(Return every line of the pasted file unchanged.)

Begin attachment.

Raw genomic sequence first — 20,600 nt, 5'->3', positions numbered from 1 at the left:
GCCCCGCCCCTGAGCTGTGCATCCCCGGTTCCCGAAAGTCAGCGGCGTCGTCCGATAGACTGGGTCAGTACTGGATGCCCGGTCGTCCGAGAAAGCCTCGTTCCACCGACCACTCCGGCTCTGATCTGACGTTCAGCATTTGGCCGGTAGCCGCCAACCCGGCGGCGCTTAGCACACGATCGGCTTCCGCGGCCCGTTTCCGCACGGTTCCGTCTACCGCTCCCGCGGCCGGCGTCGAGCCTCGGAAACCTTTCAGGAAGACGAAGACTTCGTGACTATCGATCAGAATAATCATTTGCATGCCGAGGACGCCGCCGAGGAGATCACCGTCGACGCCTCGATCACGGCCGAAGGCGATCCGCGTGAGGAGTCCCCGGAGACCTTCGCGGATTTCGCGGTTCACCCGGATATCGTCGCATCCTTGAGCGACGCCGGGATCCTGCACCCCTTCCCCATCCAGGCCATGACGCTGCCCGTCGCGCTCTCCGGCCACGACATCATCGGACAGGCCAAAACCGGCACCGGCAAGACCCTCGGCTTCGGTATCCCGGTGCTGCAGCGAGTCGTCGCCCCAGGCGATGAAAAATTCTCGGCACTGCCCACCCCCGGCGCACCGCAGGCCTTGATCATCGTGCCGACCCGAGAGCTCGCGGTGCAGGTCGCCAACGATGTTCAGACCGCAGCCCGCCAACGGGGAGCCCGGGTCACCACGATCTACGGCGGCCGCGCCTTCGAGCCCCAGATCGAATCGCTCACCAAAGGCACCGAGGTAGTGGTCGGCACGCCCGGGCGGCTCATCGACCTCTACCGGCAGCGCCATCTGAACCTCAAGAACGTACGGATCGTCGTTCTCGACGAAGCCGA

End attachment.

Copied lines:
Raw genomic sequence first — 20,600 nt, 5'->3', positions numbered from 1 at the left:
GCCCCGCCCCTGAGCTGTGCATCCCCGGTTCCCGAAAGTCAGCGGCGTCGTCCGATAGACTGGGTCAGTACTGGATGCCCGGTCGTCCGAGAAAGCCTCGTTCCACCGACCACTCCGGCTCTGATCTGACGTTCAGCATTTGGCCGGTAGCCGCCAACCCGGCGGCGCTTAGCACACGATCGGCTTCCGCGGCCCGTTTCCGCACGGTTCCGTCTACCGCTCCCGCGGCCGGCGTCGAGCCTCGGAAACCTTTCAGGAAGACGAAGACTTCGTGACTATCGATCAGAATAATCATTTGCATGCCGAGGACGCCGCCGAGGAGATCACCGTCGACGCCTCGATCACGGCCGAAGGCGATCCGCGTGAGGAGTCCCCGGAGACCTTCGCGGATTTCGCGGTTCACCCGGATATCGTCGCATCCTTGAGCGACGCCGGGATCCTGCACCCCTTCCCCATCCAGGCCATGACGCTGCCCGTCGCGCTCTCCGGCCACGACATCATCGGACAGGCCAAAACCGGCACCGGCAAGACCCTCGGCTTCGGTATCCCGGTGCTGCAGCGAGTCGTCGCCCCAGGCGATGAAAAATTCTCGGCACTGCCCACCCCCGGCGCACCGCAGGCCTTGATCATCGTGCCGACCCGAGAGCTCGCGGTGCAGGTCGCCAACGATGTTCAGACCGCAGCCCGCCAACGGGGAGCCCGGGTCACCACGATCTACGGCGGCCGCGCCTTCGAGCCCCAGATCGAATCGCTCACCAAAGGCACCGAGGTAGTGGTCGGCACGCCCGGGCGGCTCATCGACCTCTACCGGCAGCGCCATCTGAACCTCAAGAACGTACGGATCGTCGTTCTCGACGAAGCCGA